I am really puzzled by this clean CR nonsense. The Dems are violating the law that they enacted (Budget Act; in the 1970s) I think they have to pass a new budget, not wholesale fund whatever went on the year before. By acquiescing to this CR stuff, the Boehner House has effectively passed the 2009 stimulus every year since! It is the road to fiscal hell. The House has to appropriate each spending bill, is the way I understand it.

I think it is dishonest to say the Republicans caused the shutdown. Elected House representatives have the right to fund spending bills; they funded the CR but not Obamacare. Dems can refuse to go along. So, it’s a political fight, as it should. The media is doing a real disservice painting the Republicans as the ones shutting shutting down the govt. Ideologically, it may make you feel good to say it’s the Republicans’ fault, but it is intellectually dishonest. The media is really a huge disappointment in terms of informing the public of the issues–scary.

For instance, this whole thing about the Republican moderates trying to negotiate entitlement reform while at the same time surrendering to fund a new massive entitlement, Obanacare, is seriously disturbing; surreal is overused. But nobody is talking about this, including that NBC guy, Kudlow.

Waiting for Obamacare to implode on its own seems to me a fantasy–too many enablers all around including those same Republican moderates, implicitly, at the margin.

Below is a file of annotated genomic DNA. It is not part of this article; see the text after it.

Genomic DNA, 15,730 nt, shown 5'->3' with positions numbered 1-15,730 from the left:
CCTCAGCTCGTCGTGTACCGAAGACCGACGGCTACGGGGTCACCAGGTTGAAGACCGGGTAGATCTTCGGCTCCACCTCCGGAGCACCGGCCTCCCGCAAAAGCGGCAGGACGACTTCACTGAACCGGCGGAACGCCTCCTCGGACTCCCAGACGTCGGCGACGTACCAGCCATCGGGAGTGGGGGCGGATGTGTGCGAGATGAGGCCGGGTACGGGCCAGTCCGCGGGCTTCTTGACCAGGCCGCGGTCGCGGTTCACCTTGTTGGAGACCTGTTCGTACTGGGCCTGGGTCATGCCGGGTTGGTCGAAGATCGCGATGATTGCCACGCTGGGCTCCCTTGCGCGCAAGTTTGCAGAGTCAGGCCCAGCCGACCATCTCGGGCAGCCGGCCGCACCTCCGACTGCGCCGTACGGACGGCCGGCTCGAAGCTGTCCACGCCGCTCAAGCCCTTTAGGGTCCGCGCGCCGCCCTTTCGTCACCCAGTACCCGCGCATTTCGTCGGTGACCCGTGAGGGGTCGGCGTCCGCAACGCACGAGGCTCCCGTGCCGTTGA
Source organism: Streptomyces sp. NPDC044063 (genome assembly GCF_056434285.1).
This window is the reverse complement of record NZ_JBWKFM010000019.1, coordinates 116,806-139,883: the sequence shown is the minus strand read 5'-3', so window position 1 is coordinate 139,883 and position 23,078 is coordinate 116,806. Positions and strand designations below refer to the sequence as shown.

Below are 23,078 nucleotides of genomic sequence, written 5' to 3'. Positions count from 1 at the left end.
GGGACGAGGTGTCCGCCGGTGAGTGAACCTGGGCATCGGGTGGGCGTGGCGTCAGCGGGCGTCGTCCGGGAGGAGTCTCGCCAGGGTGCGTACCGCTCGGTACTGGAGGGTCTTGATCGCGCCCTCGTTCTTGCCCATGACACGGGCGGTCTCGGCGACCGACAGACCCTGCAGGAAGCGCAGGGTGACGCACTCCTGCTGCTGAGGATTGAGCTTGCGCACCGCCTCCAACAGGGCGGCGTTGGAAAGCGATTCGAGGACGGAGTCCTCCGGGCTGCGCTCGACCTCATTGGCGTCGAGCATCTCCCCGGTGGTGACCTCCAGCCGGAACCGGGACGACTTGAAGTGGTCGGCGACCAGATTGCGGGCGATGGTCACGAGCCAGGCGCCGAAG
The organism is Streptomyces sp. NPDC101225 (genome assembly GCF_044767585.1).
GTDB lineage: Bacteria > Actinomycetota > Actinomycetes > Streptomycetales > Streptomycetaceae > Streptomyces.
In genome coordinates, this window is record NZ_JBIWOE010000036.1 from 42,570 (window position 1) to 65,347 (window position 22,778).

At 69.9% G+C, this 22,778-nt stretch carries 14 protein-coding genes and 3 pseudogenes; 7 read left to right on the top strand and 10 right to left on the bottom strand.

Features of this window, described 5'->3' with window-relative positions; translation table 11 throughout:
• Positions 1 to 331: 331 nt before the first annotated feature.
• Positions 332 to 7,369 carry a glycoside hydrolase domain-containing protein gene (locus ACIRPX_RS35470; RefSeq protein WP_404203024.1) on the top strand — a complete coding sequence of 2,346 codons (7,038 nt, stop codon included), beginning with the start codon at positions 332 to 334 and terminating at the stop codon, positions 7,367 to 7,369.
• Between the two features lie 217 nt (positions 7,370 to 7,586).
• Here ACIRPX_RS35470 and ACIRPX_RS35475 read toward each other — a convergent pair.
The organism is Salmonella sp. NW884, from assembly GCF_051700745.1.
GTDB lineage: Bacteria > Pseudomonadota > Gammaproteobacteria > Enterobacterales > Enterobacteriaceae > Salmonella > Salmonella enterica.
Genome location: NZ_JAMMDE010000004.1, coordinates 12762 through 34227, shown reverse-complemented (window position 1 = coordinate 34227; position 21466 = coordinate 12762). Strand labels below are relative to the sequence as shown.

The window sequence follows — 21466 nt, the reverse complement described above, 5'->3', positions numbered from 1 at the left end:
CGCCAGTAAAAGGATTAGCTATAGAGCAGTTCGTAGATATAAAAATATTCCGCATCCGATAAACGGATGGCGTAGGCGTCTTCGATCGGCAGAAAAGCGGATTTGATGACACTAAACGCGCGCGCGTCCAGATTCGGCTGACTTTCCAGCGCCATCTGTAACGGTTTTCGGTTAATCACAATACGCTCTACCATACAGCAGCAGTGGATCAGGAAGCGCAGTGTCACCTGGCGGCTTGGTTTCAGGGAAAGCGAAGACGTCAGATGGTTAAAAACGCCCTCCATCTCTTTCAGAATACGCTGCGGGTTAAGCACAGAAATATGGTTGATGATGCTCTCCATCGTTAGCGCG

john personna October 13, 2013 at 6:01 pm

Let’s remember that if Boehner allowed a full House vote, the clean CR would pass, or an incremental change would pick up a few votes and pass. Let’s also remember remember that a Republican rule change in preparation for the shutdown made it double extra certain the full House could not vote.

If you are on the Right and want to honestly say you are not holding shutdown or default hostage, call for that vote.

Don’t block it and pretend this is someone else’s shutdown.

Jan October 13, 2013 at 9:03 am

And one thing our constitution doesn’t have is a hard limit on spending or balanced budget amendment, like some other countries. You can admire that part of it or dislike like. I am mystified by your interpretation of the current events.

E.G. Lim October 13, 2013 at 3:19 pm

I admire the checks and balances in the Constitution–see above. It’s a political fight, as well it should be. It’s the substance of the fight that should be covered in depth, not this “who’s responsible for the shutdown” or “who’s responsible for the threat?” Obama/Reid, voted in by the people, come from the hard left; Cruz/Lee also voted in by the people, come from the constitutionalist right-wing. So, it’s a fight. I like Cruz/Lee’s issues because Obamacare is a massive new entitlement and absurd (crazy?) for what I think is the best healthcare system in the world. The media should be doing a retrospective on all the lies propagated on behalf of passing Obamacare but does not, for ideological reasons.

mulp October 14, 2013 at 3:57 am